Author(s): Mrkedal B, Romundstad PR, Vatten LJ
Abstract Share this page
Abstract The informativeness of blood pressure, obesity and serum lipids associated with cardiovascular events may depend on how the indices are expressed, and mid blood pressure, waist-to-hip ratio adjusted for body-mass index (BMI) and the ratio of total to HDL cholesterol may be more informative than other expressions. Our aim was to study the informativeness of indices of blood pressure, obesity and serum lipids associated with ischaemic heart disease mortality in a large, homogeneous population. Blood pressure, weight, height, waist and hip circumference, total and HDL cholesterol, and triglycerides were measured at baseline (1995-1997) in 28,158 men and 32,573 women. Information on deaths from ischaemic heart disease (IHD) was obtained from the Causes of Death Registry in Norway from baseline until the end of 2007. Informativeness was analysed using the difference in twice the log-likelihood of a Cox model with and without each index. During 11 years of follow-up, 597 men and 418 women had died from IHD. Systolic blood pressure in men and pulse pressure in women were the most informative predictors of blood pressure, and waist-to-hip ratio adjusted for BMI was the most informative expression of obesity in both men and women. Among serum lipids, the most informative predictor was the ratio of total cholesterol to HDL cholesterol. Using more informative expressions of conventional risk factors for ischemic heart disease may improve both the validity and precision of estimates of risk, and may be useful both clinically and for preventive purposes.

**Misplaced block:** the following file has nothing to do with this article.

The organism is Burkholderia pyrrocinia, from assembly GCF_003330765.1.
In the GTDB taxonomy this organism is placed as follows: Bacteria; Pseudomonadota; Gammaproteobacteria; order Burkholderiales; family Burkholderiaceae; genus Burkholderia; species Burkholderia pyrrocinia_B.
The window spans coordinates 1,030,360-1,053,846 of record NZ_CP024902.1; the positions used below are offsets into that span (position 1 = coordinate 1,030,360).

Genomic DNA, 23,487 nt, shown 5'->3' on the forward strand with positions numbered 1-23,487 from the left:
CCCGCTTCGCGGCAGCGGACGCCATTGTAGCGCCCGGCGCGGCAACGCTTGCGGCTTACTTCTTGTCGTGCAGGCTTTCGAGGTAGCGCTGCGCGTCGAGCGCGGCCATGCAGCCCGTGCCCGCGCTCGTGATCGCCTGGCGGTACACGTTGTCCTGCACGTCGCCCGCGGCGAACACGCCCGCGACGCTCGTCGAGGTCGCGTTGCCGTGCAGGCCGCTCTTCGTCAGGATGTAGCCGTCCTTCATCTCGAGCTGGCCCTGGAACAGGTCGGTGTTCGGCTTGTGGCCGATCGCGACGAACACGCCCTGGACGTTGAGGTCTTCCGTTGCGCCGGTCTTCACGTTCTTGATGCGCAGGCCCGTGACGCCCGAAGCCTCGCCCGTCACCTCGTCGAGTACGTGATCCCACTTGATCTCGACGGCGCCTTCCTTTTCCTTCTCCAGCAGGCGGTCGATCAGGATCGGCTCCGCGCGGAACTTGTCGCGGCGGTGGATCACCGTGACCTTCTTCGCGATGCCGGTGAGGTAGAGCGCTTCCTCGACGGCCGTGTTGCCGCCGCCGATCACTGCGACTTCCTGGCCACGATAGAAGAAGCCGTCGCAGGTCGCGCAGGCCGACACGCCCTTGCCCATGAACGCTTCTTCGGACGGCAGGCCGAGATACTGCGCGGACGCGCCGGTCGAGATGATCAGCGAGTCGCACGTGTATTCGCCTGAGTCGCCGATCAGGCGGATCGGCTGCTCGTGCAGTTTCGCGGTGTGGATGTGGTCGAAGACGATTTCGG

This article was published in Eur J Epidemiol
and referenced in Journal of Diabetes & Metabolism